Which Mobile Gaming Device – iPod Touch
With more choices than ever before available, mobile gaming is a huge market. You may think that Modern Warfare, FIFA and Madden are the mainstays of the “average” gamer, but in truth far more gamers will play Angry Birds, Doodle Jump or Cut the Rope than any of these games. With low costs, high entertainment value and increasingly high producttion values, its no wonder that the biggest developers are taking mobile gaming more seriously than ever before.
And mobile gaming is competing not only with conventional consoles in terms of entertainment value and quality. Increasingly, mobile games are cutting into the market for handhelds consoles. In fact, many think the point of no return has already passed for the DS, PSP and their ilk. It seems more and more likely that we are living in a post handheld world. The sales of the 3DS have been so disappointing that they have sparked an unprecedented price drop for the device. This is in no small part due to the differences in business models and the value offered to the consumer. With mobile development open to anyone and by cutting out the retailers as middle men, mobile devs can make games fast, for little money, sell them cheap and react to changing tastes in an agile manner. Meanwhile, Nintendo and Sony are stuck with antiquated models that require developers to go through validation, make expensive, overblown console ports and sell for prices that put them in competition with full blown console releases. Increasingly mobile devices are seeing those same titles that are out on DS and PSP arrive on their little touch screens too. Is Asphalt 6 so much better on 3DS than iPhone that it can justify being twenty times more expensive? I can answer that question right now: it is not.
As a device the newest iPod Touch is a curious beast. It has a gorgeous, lightweight feel and impossibly thin profile. While it gets gently but worryingly warm during heavy use, it is nonetheless a powerful performer which is all the more impressive considering how diminutive it is. It has many of the features of the newest iPhone including Face Time and the Retina display. Its lacking the phone functionality (obviously) and also the camera Flash feature, making its otherwise decent camera and video recording somewhat hamstrung. Despite this its a desirable device and for our purposes we are interested in it for one thing more than any other: its capabilities as a gaming device.
More than any other company, Apple has made mobile gaming a big deal. Its not down to supporting a policy of pushing first party developers like Sony, Nintendo or Microsoft though. Instead, Apple has made their App store a desirable shop front that every developer wants their product top be seen in. By leveraging its user base that is tied into iTunes, it has created a user experience so conducive to purchasing games that it is rivalled only by Steam. Through the App store the value, choice and range of games available to anyone with just 69p (or $0.99) is stunning. More startling is how many games we can experience for absolutely nothing. Whether Lite versions or games driven by Microtransactions, there are more hours of free gaming on the App store than someone could experience in their whole lifetime.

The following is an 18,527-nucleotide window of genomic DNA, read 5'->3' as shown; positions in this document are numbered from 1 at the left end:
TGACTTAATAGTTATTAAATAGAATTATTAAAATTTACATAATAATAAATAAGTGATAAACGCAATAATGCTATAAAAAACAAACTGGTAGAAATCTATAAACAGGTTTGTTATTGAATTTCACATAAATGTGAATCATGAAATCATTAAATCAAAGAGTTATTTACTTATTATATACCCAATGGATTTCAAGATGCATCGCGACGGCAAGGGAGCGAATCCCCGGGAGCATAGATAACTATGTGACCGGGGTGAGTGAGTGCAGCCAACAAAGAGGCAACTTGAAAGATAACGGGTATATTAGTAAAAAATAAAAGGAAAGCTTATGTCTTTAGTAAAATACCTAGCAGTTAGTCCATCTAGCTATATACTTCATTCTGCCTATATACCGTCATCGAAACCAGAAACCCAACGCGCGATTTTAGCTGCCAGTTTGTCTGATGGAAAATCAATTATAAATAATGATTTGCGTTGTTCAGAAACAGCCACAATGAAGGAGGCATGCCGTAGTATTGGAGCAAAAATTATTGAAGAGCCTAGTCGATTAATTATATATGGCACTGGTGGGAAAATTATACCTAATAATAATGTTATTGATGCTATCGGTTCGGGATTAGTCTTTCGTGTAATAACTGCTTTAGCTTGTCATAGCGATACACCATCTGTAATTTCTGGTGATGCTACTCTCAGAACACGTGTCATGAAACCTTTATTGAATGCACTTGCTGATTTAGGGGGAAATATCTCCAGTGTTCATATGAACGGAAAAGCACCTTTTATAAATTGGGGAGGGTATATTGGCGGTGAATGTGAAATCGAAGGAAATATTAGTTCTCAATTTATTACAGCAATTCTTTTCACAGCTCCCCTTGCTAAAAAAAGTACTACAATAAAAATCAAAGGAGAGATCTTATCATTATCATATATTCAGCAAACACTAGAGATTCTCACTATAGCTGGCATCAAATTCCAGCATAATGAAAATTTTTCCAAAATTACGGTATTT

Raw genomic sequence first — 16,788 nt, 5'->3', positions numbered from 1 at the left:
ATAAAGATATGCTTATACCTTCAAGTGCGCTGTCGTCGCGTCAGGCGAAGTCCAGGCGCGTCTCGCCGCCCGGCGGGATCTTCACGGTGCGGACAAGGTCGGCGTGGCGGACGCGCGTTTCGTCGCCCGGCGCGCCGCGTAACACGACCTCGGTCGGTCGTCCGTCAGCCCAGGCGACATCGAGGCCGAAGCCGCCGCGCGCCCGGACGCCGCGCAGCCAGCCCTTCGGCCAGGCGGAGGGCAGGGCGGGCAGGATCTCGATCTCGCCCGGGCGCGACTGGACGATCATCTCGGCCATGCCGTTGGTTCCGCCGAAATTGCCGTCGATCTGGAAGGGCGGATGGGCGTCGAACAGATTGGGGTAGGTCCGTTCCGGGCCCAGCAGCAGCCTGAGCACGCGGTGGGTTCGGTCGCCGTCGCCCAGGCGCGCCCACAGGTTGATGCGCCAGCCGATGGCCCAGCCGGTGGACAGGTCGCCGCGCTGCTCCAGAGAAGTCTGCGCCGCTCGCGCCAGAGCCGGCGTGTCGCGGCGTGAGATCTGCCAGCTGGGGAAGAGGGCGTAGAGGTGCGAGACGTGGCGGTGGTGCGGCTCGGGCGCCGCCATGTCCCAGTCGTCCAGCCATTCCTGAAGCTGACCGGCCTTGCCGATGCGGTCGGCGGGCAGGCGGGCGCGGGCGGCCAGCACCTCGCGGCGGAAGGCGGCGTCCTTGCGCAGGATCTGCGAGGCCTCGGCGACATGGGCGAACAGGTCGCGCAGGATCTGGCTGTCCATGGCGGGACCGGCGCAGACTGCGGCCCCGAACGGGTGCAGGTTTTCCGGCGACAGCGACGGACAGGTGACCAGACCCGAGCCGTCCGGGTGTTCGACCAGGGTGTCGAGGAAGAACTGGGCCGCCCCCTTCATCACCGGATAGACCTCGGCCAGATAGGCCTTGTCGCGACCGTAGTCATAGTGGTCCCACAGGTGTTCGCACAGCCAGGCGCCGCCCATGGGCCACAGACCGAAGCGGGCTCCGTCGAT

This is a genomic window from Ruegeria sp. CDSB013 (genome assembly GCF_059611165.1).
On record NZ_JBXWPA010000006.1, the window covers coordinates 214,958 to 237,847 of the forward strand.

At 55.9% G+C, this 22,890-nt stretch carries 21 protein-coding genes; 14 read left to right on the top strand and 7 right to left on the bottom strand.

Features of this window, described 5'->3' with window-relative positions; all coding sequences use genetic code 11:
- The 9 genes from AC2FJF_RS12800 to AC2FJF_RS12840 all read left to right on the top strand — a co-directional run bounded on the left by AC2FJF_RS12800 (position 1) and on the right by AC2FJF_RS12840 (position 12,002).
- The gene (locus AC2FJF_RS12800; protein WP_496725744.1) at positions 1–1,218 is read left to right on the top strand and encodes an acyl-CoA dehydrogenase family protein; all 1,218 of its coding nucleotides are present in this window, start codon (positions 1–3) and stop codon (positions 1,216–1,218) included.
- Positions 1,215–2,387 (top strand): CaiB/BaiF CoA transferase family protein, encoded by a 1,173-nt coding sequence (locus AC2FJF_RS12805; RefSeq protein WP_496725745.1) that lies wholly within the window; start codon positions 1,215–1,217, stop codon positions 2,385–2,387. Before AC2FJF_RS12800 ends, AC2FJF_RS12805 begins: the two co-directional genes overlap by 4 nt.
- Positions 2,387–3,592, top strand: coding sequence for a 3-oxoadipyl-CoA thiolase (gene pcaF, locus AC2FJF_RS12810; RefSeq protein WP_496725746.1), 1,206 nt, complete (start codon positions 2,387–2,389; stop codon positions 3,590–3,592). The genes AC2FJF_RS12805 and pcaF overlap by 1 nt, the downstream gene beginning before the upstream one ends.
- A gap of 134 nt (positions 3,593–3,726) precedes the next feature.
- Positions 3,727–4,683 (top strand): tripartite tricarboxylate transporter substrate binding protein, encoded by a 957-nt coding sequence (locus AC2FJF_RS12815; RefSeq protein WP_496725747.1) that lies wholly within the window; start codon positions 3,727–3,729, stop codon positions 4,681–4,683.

But are the games any good? Well that’s a complex question to answer. Mobile gaming has clear disadvantages, the largest one by far being its lack of physical controls. While developers like Gameloft have a good stab at porting full console-style games to mobile devices using on screen D-pads, the most successful games make intelligent use of touch screens. The intuitive interface in Cut The rope is a prime example of where a touch screen game wouldn’t work as well with a d-pad. Other successful titles similarly use the touchscreen for innovative gameplay styles, from the ubiquitous Angry Birds to the tactile Osmos or the brain bending Orbital. Simple games can make use of the accelerometer for basic interaction, and can be dangerously addictive (you have stolen so much of my life Doodle Jump!), while classic genres and titles are reappearing such as the excellent point and click (or poke) Broken Sword series.
As a retro gamer, the ascendance of mobile as a platform has been an unexpected boon. Long forgotten games including many overlooked on Xbox Live and PSN are appearing. While not all of them are perfectly suited to the touchscreen, playing titles like NBA Jam and Speedball 2 on your mobile device is a wonderful thing.
As a way of getting access to all of these titles on the APp store the iPod Touch is a great device. The newest model with Face Time and the retina display is obviously the best way to do so, but even the older devices will be more than capable of playing most games you would want. The abundance of cheap titles and the fact that the device is decent media and music player gives it a lot of advantages over handhelds, and although far more expensive, an iPod Touch with ten great games will work out far cheaper than a PSP, Vita or 3DS with the same.
When it comes to other mobile devices on the market the iPod Touch is in a competitive arena. We will be looking at Android devices over the coming weeks which are fierce rivals. Simiarly prices and with larger screens and better specifications, many of these devices are hard to overlook. Despite that, the strength of the App store, the fact that many of the biggest games are so much cheaper there and the sheer breadth of titles available make Apples device the dominant force in the market.
As for the future? Well lets just say it will be exciting to find out.
*In the next feature in the series we will look at an Android mobile device.*